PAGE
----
Observation: Hatcher Pass

Location: Marmot Mid-Rib

Route & General Observations

Toured from the Fishhook Lot up the south ridge skin-track of Marmot. Yesterdays new snow was mildly affected by a short duration of winds in the teens gusting to 32mph, as recorded by Marmot weather station. This blast of wind between 3 & 5pm helped changed the consistency from blower low density snow to a more creamy texture. The change in surface density allowed for minor cracking from skis and natural loose dry sluffs in isolated locations.

Red Flags
Red flags are simple visual clues that are a sign of potential avalanche danger. Please record any sign of red flags below.
Obvious signs of instability
Recent Avalanches?Yes
Collapsing (Whumphing)?No
Cracking (Shooting cracks)?Yes
Observer Comments

Minor and localized cracking from skis while ascending slopes. A few small natural loose dry avalanches were observed in steep terrain and one slab avalanche all in isolated and extreme terrain.
The small storm slabs we observed were near ridgeline and likely occurred yesterday during peak winds.

Weather & Snow Characteristics
Please provide details to help us determine the weather and snowpack during the time this observation took place.

Cold with an average temperature of -2F above 4000 feet. Temps dropped to -10F by 5pm @ 4500'. Temps at Frostbite @ 2700' dropped to -13F and -10F at IM @ 3550'.
Lingering clouds on the peaks kept visibility to a minimum until around 2PM. Light southeast winds began to increase around 11:00 for about 3 hours gusting in the low 20mph. It felt cold on exposed skin.

Snow surface

The new snow has begun to set-up a bit more densely with the addition of winds. Visible transport during our tour was minimal, although we did see one snowy plume from strong wind near Hatch Peak. The new snow is taking on a slight upside down characteristic with soft dry snow capped with a slight wind skin. This helped create some cracking in small areas around skis on ascent.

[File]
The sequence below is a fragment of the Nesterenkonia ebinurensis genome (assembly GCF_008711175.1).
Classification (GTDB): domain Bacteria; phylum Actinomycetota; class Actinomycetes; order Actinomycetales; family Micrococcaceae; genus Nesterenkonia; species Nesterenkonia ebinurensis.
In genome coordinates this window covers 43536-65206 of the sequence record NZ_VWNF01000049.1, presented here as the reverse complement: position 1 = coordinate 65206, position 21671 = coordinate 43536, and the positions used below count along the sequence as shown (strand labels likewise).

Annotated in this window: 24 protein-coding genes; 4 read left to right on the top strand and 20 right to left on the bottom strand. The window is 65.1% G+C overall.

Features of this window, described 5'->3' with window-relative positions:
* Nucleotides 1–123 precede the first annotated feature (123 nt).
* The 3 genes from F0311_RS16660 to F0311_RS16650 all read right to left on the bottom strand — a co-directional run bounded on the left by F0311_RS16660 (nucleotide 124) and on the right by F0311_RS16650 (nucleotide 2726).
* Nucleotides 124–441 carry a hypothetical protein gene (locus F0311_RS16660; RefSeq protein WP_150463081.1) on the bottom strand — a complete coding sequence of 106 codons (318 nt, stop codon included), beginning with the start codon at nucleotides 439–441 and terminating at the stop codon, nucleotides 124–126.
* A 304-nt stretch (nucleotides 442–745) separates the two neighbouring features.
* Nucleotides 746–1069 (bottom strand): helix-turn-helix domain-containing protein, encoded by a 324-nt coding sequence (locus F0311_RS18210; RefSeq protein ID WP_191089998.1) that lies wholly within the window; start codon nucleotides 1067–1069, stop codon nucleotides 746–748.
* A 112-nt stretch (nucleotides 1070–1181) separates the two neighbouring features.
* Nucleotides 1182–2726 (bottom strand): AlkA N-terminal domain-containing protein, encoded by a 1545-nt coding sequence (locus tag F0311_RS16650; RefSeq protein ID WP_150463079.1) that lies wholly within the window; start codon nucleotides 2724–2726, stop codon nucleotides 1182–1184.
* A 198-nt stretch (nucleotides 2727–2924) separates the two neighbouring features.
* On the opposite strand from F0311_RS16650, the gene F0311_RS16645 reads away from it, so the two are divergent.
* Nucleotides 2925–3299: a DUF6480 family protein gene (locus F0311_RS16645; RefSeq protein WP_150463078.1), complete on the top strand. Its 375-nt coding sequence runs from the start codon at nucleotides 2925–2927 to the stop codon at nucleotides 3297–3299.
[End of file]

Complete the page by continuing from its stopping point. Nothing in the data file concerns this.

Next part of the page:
We continue to have mostly stable conditions with small incremental jumps in hardness as you dig deeper in the snowpack. The snowpack layering is right-side up with more firm snow near the bottom. Although a layer of basal facets and depth hoar still lingers just above the ground it has been unreactive. Firm layers that previously existed are breaking down due to the prior 2 weeks of cold and dry.

Continuous hand shears during our tour revealed 1-2" thick new stubborn storm slabs in isolated locations, mostly near ridgeline. We observed few small natural storm slabs from yesterday. Pole tests were varied with mostly low density snow in protected locations especially on our route up the south ridge of Marmot . However, on our descent and traverse across the base of Marmot forward momentum was slow and it was hard to move as a result of new wind transported and slightly inverted cakey snow that was considerably more dense.

Photos & Video
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